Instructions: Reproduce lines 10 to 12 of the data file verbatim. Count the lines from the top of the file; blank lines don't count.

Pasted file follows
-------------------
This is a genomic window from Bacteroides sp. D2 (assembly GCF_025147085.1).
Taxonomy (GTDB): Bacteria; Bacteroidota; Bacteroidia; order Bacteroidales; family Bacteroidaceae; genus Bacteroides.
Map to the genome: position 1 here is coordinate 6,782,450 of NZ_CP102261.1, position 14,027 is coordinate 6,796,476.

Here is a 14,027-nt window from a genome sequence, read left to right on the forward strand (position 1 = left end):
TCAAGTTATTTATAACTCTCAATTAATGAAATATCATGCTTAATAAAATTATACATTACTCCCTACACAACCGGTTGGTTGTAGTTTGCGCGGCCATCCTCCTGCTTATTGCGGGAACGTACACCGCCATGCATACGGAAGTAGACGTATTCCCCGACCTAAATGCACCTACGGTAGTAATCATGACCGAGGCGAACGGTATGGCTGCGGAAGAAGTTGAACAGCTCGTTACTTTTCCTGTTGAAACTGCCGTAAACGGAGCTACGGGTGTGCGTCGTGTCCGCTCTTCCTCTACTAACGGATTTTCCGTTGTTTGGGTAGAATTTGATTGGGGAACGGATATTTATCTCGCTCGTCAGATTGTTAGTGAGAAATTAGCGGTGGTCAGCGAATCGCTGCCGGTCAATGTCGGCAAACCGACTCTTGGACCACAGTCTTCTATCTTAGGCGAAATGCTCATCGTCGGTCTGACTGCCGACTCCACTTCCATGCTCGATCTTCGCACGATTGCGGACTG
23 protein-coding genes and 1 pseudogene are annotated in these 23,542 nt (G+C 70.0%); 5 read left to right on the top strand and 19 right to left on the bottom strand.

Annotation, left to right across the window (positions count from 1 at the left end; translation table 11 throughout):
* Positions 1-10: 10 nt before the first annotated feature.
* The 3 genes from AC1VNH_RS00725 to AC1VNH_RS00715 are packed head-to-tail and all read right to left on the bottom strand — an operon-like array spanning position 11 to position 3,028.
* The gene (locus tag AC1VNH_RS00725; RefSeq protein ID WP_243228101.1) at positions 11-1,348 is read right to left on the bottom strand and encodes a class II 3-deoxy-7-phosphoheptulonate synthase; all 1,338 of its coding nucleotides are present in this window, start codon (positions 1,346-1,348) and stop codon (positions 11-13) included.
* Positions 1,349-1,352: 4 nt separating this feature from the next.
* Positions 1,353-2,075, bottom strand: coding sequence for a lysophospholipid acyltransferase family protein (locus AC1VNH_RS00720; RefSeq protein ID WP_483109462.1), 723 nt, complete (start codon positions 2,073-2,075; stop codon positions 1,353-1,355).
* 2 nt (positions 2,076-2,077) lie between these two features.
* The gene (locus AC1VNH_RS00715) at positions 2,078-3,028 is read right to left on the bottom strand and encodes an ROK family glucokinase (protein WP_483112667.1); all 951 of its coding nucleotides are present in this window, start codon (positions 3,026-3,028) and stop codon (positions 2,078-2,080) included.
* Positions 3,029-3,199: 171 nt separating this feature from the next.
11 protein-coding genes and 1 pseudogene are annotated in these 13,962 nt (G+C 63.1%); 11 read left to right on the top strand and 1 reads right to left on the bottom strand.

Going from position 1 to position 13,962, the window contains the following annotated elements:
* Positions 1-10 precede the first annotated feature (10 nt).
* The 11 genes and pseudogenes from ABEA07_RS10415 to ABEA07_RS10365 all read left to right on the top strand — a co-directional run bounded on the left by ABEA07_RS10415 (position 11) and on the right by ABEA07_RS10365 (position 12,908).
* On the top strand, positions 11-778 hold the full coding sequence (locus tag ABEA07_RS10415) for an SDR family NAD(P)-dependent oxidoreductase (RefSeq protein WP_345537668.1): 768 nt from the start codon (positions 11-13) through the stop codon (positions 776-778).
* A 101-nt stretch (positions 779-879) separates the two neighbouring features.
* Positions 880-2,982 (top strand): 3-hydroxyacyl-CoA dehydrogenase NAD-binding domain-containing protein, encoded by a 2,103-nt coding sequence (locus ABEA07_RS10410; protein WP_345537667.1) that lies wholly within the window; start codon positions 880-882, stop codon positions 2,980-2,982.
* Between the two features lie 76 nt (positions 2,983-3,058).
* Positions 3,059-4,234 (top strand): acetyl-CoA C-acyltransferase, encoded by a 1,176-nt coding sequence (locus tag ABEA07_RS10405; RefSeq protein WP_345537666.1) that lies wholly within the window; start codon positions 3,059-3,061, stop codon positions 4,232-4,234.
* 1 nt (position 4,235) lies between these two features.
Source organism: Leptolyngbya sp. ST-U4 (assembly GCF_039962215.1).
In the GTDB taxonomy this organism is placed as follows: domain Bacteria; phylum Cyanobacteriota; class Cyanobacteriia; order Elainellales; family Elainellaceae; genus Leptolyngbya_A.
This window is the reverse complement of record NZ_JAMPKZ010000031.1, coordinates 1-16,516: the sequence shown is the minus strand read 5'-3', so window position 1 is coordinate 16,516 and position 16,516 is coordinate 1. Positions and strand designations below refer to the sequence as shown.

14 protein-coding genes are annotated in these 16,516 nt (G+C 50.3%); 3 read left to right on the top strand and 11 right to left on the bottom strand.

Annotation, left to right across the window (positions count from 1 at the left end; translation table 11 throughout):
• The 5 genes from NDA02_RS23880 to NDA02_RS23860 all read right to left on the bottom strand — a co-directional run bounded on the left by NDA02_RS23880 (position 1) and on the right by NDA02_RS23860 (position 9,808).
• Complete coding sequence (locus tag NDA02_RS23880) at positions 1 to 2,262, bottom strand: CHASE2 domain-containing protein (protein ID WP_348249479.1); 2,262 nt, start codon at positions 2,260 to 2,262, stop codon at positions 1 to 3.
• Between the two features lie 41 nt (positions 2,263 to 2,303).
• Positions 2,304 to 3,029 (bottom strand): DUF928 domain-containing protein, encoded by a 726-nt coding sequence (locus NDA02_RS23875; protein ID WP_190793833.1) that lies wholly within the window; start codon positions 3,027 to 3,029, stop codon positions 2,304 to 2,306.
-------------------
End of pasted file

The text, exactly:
* The gene (locus tag AC1VNH_RS00725; RefSeq protein ID WP_243228101.1) at positions 11-1,348 is read right to left on the bottom strand and encodes a class II 3-deoxy-7-phosphoheptulonate synthase; all 1,338 of its coding nucleotides are present in this window, start codon (positions 1,346-1,348) and stop codon (positions 11-13) included.
* Positions 1,349-1,352: 4 nt separating this feature from the next.
* Positions 1,353-2,075, bottom strand: coding sequence for a lysophospholipid acyltransferase family protein (locus AC1VNH_RS00720; RefSeq protein ID WP_483109462.1), 723 nt, complete (start codon positions 2,073-2,075; stop codon positions 1,353-1,355).